|Publication number||US6876721 B2|
|Application number||US 10/349,292|
|Publication date||Apr 5, 2005|
|Filing date||Jan 22, 2003|
|Priority date||Jan 22, 2003|
|Also published as||US20040141583|
|Publication number||10349292, 349292, US 6876721 B2, US 6876721B2, US-B2-6876721, US6876721 B2, US6876721B2|
|Original Assignee||Saudi Arabian Oil Company|
|Export Citation||BiBTeX, EndNote, RefMan|
|Patent Citations (19), Referenced by (10), Classifications (8), Legal Events (3)|
|External Links: USPTO, USPTO Assignment, Espacenet|
This invention relates to oil/gas field drilling, and more particularly to an improved method for identifying the correct depths of reservoir core samples that are retrieved from a borehole.
In drilling operations for oil and gas, the retrieval of cylindrical samples of rock materials, known as cores, from underground locations is a common practice. The cores are studied to gain a better understanding of the fabric of the reservoir materials and their inherent properties to store and flow oil, gas and water.
One common method of gaining information on the reservoir material properties is to take continuous measurements of the wellbore properties for each well using electrical, sonic, radioactive and other devices, a process known as logging. If the information in the log for a particular depth in the wellbore can be combined with the information derived from a core sample taken at that depth, a fuller understanding of the reservoir is possible. However, in order to extract meaningful data from the logs for this purpose, it is essential to be able to match the depth as recorded in the log with the core sample taken at that depth.
Unfortunately, this is not a straightforward process. In general, the depth at which a particular core is taken as recorded by the drilling crew is subject to large errors as the depths are calculated by adding the lengths of individual drill pipes, which are subject to various expansion-compression loads in the borehole. Additionally, the incomplete recovery of cores (i.e. some pieces are missing due to mechanical failure and drilling fluid circulation related wash-outs), coupled with the current practice of lumping all the unrecovered lengths at the bottom of each core barrel, which is a tube holding cores during drilling, also contributes to the uncertainty in core depth reporting. The errors or uncertainties can lead to improper matches between log and core data, resulting in costly mistakes in reservoir performance predictions.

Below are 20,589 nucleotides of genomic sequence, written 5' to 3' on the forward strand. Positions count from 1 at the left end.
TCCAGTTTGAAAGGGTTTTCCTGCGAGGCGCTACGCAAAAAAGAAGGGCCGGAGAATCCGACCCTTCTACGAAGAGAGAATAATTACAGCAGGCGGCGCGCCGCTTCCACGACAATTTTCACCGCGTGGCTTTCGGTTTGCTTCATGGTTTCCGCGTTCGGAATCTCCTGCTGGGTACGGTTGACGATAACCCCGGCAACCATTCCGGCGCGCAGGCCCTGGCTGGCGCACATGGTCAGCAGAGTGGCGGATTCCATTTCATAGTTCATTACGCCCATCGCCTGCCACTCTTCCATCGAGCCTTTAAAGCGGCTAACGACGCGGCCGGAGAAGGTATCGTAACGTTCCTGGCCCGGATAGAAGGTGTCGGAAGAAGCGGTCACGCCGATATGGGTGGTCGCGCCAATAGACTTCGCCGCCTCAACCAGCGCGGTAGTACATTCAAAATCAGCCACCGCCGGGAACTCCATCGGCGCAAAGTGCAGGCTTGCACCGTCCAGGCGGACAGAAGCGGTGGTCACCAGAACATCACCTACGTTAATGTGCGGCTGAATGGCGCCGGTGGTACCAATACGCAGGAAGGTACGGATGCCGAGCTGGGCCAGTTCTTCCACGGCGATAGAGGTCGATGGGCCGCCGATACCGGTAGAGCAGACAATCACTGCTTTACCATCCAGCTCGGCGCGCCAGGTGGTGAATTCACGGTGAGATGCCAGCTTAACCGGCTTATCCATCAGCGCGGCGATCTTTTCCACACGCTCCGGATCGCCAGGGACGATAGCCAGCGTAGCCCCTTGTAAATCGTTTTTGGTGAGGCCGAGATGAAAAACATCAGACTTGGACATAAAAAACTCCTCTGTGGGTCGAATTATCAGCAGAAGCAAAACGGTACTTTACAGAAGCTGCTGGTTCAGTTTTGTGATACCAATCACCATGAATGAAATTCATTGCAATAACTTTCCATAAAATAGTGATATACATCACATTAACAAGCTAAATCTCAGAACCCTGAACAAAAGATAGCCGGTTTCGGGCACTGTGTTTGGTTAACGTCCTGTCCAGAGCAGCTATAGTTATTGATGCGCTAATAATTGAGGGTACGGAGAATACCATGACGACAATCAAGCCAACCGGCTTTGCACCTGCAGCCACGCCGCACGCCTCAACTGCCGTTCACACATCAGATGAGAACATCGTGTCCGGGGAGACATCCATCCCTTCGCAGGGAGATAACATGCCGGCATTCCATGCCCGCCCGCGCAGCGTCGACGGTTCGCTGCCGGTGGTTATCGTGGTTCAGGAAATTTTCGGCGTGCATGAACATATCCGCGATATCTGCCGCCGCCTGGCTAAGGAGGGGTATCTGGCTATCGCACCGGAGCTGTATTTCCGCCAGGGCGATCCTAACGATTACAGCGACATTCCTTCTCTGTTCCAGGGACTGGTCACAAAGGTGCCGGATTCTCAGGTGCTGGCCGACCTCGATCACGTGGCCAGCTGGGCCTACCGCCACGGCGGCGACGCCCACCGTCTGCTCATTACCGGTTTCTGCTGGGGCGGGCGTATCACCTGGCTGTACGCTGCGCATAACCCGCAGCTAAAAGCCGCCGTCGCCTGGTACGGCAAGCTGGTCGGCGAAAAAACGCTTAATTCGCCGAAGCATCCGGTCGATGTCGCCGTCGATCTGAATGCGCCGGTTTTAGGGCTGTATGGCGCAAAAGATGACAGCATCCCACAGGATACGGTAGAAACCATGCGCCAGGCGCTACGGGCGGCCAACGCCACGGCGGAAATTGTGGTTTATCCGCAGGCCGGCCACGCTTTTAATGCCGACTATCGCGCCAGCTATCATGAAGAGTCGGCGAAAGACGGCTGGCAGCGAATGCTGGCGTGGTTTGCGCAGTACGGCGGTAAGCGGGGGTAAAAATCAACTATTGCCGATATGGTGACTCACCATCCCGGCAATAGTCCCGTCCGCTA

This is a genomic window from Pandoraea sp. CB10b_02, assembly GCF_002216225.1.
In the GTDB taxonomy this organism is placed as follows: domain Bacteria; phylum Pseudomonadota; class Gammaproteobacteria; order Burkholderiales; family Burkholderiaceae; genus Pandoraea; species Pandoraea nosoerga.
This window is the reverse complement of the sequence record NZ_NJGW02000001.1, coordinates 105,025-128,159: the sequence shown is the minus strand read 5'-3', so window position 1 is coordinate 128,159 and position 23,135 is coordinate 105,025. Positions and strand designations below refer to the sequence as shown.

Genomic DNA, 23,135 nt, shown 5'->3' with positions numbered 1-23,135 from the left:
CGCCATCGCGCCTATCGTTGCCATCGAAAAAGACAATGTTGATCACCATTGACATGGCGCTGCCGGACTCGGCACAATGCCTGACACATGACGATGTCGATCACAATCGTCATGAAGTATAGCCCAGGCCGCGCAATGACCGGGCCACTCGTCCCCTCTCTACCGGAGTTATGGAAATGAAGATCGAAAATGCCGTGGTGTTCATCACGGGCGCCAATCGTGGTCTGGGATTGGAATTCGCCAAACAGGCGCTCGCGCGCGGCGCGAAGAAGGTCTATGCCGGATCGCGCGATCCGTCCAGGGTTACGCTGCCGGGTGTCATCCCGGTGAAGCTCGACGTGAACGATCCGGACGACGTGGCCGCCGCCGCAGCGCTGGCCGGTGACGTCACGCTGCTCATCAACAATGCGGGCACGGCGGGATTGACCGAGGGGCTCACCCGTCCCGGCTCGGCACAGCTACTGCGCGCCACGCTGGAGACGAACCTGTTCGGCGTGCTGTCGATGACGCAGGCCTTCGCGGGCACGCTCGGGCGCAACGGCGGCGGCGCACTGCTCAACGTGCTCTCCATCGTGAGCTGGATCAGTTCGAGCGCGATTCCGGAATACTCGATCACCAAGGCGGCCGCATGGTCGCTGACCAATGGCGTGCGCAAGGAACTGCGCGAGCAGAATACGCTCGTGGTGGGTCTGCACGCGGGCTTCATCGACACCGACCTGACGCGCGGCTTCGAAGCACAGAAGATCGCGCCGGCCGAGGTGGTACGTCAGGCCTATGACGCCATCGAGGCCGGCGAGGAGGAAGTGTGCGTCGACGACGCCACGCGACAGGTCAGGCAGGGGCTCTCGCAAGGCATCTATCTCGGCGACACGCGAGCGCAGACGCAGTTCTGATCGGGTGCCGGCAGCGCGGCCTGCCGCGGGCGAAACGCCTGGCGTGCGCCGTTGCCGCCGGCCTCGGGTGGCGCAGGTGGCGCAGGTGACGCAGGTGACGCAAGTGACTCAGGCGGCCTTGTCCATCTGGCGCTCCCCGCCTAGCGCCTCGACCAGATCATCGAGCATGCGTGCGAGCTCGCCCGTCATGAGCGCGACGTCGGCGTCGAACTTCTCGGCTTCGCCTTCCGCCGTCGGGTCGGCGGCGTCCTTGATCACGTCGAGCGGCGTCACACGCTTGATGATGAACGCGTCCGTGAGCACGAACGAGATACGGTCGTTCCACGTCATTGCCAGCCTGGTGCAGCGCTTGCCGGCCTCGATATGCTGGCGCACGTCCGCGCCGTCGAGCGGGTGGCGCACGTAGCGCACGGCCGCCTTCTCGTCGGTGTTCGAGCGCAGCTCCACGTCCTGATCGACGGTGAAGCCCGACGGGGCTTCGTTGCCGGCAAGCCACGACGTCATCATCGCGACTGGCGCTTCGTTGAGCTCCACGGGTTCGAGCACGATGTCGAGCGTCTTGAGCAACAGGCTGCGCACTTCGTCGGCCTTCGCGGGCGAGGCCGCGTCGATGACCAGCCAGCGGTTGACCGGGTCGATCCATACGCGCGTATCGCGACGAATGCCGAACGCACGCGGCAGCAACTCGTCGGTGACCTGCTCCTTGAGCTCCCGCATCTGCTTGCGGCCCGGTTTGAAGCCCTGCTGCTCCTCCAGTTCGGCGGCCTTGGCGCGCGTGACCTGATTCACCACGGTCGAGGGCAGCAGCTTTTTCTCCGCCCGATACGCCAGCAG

One conventional method for attacking this problem has been gamma-scanning in petrophysical laboratories for comparing the core depths with log depths. While gamma-scanning is easy to apply in sandstone reservoirs, the absence of the usual markers present in the typical sand/shale sequences and poor signals make it difficult to obtain satisfactory depth matches in the carbonate cores.
In another aspect of oil/gas field drilling, X-ray computed tomography of cores has been used to measure, for example porosity, relative permeability, fluid saturations, bulk density and mineralogy. The process makes it possible to look inside core materials in a non-destructive manner for visualizing heterogeneities, lithology variations and has been used to compute such core parameters for almost 20 years. Examples of patents disclosing the use of this process are U.S. Pat. Nos. 5,036,193, 4,868,751, 5,359,194, 5,984,023, 6,003,620 and 6,220,371 B1.
U.S. Pat. No. 4,542,648 to Vinegar et al. is directed to the use of an X-ray computerized axial tomography (CAT) scanning technique in a method of correlating a core sample with its original position in a borehole. This method recognizes that there is a relationship between certain quantitative data (mass attenuation coefficients) generated by a typical CT scanner and bulk densities at generally high X-ray energies. In one embodiment, the method involves convolving interpolated density values derived from CT measured average attenuation coefficients with the response function of the logging tool to generate convolved density values that are cross correlated with the log density values to obtain the maximum cross correlation function for the correlation depth. In another embodiment, the method involves convolving effective atomic numbers with the response function of the tool to obtain convolved effective atomic numbers that are cross correlated with the photoelectric log values.
However, this method requires the use of complicated mathematics, which makes its procedure difficult for use by typical workers for predicting depth shifts. Moreover, with this method it is difficult to correlate the CT data with the density logs as it depends on what was present outside the core material.
It is therefore an object of the present invention to provide a method of matching log depths to core depths that avoids the above-described difficulties of the prior art.
It is a further object of the present invention to provide a method of depth shifting to provide improved results in matching log depths to core depths.
It is a more specific object of the present invention to provide a method of depth shifting using computed tomography (CT) to improved results in matching log depths to core depths.